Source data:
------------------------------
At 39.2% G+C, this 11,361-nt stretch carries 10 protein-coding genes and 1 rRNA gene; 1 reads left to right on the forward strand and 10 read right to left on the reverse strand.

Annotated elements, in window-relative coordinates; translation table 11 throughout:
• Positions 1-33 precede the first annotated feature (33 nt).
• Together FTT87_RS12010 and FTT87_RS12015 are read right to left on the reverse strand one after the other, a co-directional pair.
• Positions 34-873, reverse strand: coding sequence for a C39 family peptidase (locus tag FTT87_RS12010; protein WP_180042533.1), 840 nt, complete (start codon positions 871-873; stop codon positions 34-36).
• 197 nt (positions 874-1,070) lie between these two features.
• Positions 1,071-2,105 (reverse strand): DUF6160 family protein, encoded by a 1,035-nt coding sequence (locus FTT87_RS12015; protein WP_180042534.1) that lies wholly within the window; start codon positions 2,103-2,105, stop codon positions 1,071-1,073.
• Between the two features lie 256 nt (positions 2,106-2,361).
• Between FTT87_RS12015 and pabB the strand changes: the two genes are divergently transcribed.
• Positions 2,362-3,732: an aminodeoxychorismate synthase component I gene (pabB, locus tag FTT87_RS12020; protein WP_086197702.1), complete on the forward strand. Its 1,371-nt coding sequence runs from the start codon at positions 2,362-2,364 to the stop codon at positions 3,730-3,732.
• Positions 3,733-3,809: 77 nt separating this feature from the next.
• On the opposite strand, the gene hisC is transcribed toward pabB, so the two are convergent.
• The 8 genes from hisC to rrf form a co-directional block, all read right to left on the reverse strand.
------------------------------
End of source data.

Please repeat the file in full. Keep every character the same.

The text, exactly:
At 39.2% G+C, this 11,361-nt stretch carries 10 protein-coding genes and 1 rRNA gene; 1 reads left to right on the forward strand and 10 read right to left on the reverse strand.

Annotated elements, in window-relative coordinates; translation table 11 throughout:
• Positions 1-33 precede the first annotated feature (33 nt).
• Together FTT87_RS12010 and FTT87_RS12015 are read right to left on the reverse strand one after the other, a co-directional pair.
• Positions 34-873, reverse strand: coding sequence for a C39 family peptidase (locus tag FTT87_RS12010; protein WP_180042533.1), 840 nt, complete (start codon positions 871-873; stop codon positions 34-36).
• 197 nt (positions 874-1,070) lie between these two features.
• Positions 1,071-2,105 (reverse strand): DUF6160 family protein, encoded by a 1,035-nt coding sequence (locus FTT87_RS12015; protein WP_180042534.1) that lies wholly within the window; start codon positions 2,103-2,105, stop codon positions 1,071-1,073.
• Between the two features lie 256 nt (positions 2,106-2,361).
• Between FTT87_RS12015 and pabB the strand changes: the two genes are divergently transcribed.
• Positions 2,362-3,732: an aminodeoxychorismate synthase component I gene (pabB, locus tag FTT87_RS12020; protein WP_086197702.1), complete on the forward strand. Its 1,371-nt coding sequence runs from the start codon at positions 2,362-2,364 to the stop codon at positions 3,730-3,732.
• Positions 3,733-3,809: 77 nt separating this feature from the next.
• On the opposite strand, the gene hisC is transcribed toward pabB, so the two are convergent.
• The 8 genes from hisC to rrf form a co-directional block, all read right to left on the reverse strand.